How to present when you would really like to curl up in a ball and die

imagesSo here is the thing.  You need to stand up in front of a group and deliver a presentation.  This is part of your work, your job, and your career.  You have tried everything you possibly can to get out of it (the dog ate your homework, your junior staff member can do it as part of their self development, you are coming down with a cold, surely a memo would be a better form of communication? Etc. but nothing has worked). You would rather curl up in a corner and die…what do you do?

Here are five steps to take so that you can physically stand up and deliver and moreover not just survive but thrive (honest!)

  1. Take a deep breath…and release.  And again.  And again.  Sometimes just the very thought of public speaking sends our unconscious minds a-racing and following time-worn patterns without us realising it.  Interrupt those old patterns by being attentive to what happens physically and emotionally and mentally when you start to think about speaking in public.  Observe and notice without judgment and without labels.  Perhaps you notice a physical reaction in the pit of your stomach or at the back of your throat.  Perhaps you notice a sense of alarm in your chest or a wobble in your tummy.  Notice, accept and keep being attentive. This can help break the pattern of one thing leading to another.
  2. Prepare effectively.  People who are nervous about speaking often do one of two things.  They either prepare well or not at all.  Preparation IS key but what matters is effective preparation.  Writing everything down, reciting it so you know it by rote, cramming all the detail on slides may initially make you feel more prepared but actually result in a presentation that is unlikely to engage and sound dull and squeezed of personality and energy.  Prepare by identifying the one key message you want people to take away, what you want them to do and know at the end, writing out the flow of your presentation (the chunks of information and how they link together) and finally the stories and examples you can use to make this come alive for this particular audience
  3. Practice effectively.  Practicing to learn everything off by heart is rarely a good idea although it feels comforting.  What it does though is makes you focus on the fear of forgetting or getting it wrong.  And what you really need to do is focus on building rapport with your audience and their experience.  Learn the flow and each time you practice focus on what words you are using, what your body needs to do, what space you need to take up. In other words practice standing up, moving, thinking and feeling.  So that when you stand up to deliver the whole YOU will be delivering (body, mind and soul!) all working together and taking out the fear factor.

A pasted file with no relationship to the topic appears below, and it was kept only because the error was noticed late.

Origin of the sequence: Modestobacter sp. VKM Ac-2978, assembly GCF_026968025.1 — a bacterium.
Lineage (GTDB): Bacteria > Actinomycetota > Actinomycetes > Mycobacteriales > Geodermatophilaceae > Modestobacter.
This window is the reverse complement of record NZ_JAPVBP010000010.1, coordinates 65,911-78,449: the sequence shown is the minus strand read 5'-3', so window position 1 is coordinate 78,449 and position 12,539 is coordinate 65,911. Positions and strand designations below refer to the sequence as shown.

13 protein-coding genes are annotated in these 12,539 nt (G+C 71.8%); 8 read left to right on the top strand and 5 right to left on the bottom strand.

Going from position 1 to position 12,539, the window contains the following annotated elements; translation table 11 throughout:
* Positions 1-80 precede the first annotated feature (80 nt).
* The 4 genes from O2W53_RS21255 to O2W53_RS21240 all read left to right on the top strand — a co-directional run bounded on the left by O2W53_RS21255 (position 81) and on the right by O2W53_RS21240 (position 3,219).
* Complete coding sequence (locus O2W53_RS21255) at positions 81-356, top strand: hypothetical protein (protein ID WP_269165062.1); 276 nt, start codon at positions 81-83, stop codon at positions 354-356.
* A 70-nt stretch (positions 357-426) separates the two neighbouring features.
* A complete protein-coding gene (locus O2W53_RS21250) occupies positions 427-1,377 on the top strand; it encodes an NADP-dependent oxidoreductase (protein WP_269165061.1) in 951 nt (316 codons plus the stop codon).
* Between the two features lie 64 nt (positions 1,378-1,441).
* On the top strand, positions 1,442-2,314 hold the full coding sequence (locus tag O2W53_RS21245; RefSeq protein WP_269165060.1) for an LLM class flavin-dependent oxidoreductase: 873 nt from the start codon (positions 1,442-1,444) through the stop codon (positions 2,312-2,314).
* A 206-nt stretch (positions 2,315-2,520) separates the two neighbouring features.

4. Be kind to yourself.  Things will go wrong.  And that is OK.  People want to see other humans deliver presentations.  Not automatic robots.  So if a word doesn’t come out just right or you have to check with your notes to recall the next piece, so be it.  They will understand provided you can keep on going in a respectful way.
  5. Seek feedback.  The only way you get better is when you understand the impact you had on your listeners.  And ask what you did well, what you could do more of and what you could start doing.  You need to focus on the positive so you can repeat and be consistent about your presentation performances.

If you would like to chat about standing up and delivering without crumbling into a bag of nerves then call Catherine on 07946604859 or email on Catherine @catherinesandland.com . Click here to receive regular email tips for Experts Who Present.

The Expert’s Presentation Game plan is an online training programme available using this link.

 

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